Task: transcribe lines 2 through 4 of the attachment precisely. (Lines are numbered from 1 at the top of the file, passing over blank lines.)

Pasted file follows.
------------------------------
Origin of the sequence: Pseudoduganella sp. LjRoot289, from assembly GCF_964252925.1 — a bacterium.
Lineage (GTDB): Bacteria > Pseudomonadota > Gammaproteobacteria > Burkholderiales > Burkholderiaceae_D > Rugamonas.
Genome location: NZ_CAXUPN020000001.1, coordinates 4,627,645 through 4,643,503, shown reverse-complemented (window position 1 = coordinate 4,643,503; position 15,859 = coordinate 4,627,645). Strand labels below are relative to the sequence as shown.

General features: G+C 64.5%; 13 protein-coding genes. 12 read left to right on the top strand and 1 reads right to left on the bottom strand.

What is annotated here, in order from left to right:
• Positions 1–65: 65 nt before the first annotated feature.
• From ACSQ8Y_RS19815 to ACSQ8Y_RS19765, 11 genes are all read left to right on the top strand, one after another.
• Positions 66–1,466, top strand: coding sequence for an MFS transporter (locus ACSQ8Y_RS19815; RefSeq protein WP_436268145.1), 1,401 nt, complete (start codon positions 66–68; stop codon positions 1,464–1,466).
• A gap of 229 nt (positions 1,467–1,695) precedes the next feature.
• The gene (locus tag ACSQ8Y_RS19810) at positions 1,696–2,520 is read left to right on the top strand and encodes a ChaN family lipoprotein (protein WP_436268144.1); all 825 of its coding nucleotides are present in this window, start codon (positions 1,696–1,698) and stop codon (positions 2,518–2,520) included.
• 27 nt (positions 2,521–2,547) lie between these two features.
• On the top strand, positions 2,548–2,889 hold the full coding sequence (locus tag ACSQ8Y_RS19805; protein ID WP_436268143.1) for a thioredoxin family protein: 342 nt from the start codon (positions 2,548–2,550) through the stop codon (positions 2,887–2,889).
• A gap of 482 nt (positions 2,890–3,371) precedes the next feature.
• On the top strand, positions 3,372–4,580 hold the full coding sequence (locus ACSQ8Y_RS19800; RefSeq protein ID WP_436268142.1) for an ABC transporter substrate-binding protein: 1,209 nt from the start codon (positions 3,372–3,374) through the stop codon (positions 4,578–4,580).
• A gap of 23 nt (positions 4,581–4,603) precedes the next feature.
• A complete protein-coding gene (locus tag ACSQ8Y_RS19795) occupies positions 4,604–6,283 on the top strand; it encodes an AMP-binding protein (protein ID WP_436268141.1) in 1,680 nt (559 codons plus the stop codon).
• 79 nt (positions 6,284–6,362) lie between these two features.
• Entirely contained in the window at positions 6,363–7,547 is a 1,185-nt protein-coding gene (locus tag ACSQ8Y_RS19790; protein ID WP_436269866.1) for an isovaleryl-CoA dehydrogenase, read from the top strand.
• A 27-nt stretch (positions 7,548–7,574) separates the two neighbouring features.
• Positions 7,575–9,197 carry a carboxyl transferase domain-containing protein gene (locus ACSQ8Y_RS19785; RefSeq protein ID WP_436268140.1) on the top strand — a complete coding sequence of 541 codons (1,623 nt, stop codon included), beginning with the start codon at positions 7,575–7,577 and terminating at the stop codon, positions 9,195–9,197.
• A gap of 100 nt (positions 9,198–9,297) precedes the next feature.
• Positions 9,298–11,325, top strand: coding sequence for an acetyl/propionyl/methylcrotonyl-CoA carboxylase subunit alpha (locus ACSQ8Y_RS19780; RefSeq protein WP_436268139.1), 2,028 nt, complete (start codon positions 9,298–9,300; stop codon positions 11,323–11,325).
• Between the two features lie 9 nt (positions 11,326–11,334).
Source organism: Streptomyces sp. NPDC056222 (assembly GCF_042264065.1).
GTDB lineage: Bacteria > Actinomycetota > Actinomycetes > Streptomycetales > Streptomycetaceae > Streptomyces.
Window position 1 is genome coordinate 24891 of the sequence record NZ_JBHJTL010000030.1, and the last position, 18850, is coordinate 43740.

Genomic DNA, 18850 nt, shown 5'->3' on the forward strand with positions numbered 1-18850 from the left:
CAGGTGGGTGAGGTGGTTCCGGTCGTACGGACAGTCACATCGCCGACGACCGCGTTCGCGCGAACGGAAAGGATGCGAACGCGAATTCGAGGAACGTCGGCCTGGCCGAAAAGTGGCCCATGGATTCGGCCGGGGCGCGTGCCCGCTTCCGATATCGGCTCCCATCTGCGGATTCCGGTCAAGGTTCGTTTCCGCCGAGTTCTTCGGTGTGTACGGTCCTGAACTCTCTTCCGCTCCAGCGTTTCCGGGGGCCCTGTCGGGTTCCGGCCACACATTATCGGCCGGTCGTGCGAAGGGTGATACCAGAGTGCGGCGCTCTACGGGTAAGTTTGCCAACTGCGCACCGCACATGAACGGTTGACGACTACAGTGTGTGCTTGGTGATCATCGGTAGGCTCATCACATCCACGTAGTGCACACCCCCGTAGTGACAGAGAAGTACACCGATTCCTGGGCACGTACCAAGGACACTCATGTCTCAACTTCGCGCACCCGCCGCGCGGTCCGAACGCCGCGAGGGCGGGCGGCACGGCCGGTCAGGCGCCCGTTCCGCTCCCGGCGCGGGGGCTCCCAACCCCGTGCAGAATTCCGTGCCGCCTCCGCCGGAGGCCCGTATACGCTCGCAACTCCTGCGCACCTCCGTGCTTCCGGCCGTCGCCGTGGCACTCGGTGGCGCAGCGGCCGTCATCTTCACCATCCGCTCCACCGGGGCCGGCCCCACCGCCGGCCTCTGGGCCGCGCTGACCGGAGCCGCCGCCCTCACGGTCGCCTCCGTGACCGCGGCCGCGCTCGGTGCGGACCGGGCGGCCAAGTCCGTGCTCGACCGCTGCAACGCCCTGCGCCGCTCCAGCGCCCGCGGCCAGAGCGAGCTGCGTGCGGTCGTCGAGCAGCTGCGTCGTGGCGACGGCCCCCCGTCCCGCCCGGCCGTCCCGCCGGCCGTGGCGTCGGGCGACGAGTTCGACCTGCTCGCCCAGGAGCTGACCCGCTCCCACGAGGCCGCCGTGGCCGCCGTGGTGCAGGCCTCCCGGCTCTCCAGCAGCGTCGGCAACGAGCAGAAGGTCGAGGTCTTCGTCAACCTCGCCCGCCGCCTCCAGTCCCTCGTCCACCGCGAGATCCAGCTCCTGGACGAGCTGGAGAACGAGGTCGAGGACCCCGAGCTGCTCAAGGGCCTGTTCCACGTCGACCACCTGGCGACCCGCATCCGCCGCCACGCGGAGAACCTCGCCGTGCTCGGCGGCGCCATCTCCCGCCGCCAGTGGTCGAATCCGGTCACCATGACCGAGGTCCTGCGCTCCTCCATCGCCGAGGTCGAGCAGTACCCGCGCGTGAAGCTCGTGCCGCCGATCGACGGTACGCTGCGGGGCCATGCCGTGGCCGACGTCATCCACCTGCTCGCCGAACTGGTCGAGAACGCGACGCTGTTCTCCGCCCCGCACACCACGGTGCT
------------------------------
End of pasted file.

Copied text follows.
Lineage (GTDB): Bacteria > Pseudomonadota > Gammaproteobacteria > Burkholderiales > Burkholderiaceae_D > Rugamonas.
Genome location: NZ_CAXUPN020000001.1, coordinates 4,627,645 through 4,643,503, shown reverse-complemented (window position 1 = coordinate 4,643,503; position 15,859 = coordinate 4,627,645). Strand labels below are relative to the sequence as shown.

General features: G+C 64.5%; 13 protein-coding genes. 12 read left to right on the top strand and 1 reads right to left on the bottom strand.